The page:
Roman-Byzantine Continuity of Empire

A video I made showing the territorial evolution of the Roman Empire

It seems that in the 21st century that it is generally far more accepted in the academic community that the “Byzantine” Empire is the direct continuation of the Eastern Roman Empire in the medieval period, lasting beyond the fall of the Western Roman Empire until conquest by the Ottoman Turks in 1453. However, some still consider that history irrelevant and though they acknowledge that continuity in a faint sense, they do not include them in their narratives to the correct extent. Thus it feels a little bit like “they are technically Roman, but not really Romans, just some roleplaying Greeks.” One could learn about the Middle Ages in a college class or highschool and have no idea who the Byzantines really are other than some “some guy named Alexius got the Crusades going by writing a letter to the Pope.”

Roman Empire or Byzantine Empire?

Which is it….both, I would say! The term Byzantine is a useful academic term, because what we think of the Byzantine Empire existed at a very different time and like any other civilization in history evolved considerably in the wake of those changes. My personal take is that there is nothing wrong with using the term Byzantine academically, but that the Roman identity must be reinforced in order to make sure that the term is not misleading or being used to deprive the Romans of their continuity.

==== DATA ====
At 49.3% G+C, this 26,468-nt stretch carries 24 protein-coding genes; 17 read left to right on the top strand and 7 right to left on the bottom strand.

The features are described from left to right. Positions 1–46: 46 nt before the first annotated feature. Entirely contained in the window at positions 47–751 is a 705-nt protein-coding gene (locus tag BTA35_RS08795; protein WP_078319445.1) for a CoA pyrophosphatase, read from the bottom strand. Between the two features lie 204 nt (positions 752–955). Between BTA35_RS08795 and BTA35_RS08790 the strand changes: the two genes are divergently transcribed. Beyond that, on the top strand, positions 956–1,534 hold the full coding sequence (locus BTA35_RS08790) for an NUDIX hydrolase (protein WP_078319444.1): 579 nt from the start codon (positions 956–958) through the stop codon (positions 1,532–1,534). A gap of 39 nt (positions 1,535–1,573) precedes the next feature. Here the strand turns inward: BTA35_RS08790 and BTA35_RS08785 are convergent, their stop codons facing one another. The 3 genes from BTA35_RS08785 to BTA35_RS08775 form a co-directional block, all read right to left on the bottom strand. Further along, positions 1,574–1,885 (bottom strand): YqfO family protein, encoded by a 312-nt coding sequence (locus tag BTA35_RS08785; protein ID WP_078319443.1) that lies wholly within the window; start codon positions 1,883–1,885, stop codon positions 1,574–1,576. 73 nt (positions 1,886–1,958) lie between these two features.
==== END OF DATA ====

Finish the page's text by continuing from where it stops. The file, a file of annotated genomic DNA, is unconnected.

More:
There is a huge problem in that the Byzantines have been isolated from the story of European history. Writing in 1996, Robert Ousterhout described the ostracized status of Byzantium in the Western narrative of medieval history: “A session at the 1992 College Art Association was entitled The Byzantine and Islamic ‘Other’: Orientalism and Art History. Among many related issues, it examined the marginalization of Byzantine studies within the discipline of art history: Byzantium has become exoticized, isolated from Western European developments, and identified as the “Other.” In a provocative paper, Robert Nelson pointed out that no survey textbook presents the Byzantine period as contemporaneous with medieval Europe: Byzantium is either viewed as the end of Antiquity or as the beginning of the Dark Ages. Later Byzantine developments–those coeval with the Romanesque and Gothic styles of Western Europe are usually omitted, not fitting into a neatly encapsulated, linear view of European cultural history. Most textbooks simply stop with Hagia Sophia in Constantinople or with San Marco in Venice. But the separation of Byzantium from medieval Europe goes beyond the textbooks. Many medievalists are now of the opinion that Byzantine civilization is not a part of European history, thus justifying its complete omission from their teaching.” Ousterhout added a line I particularly love, scathing some of his colleagues by saying that he “often suspected that there was more interchange of ideas between Byzantium and the West during the Middle Ages than there is between scholars of the respective areas today.”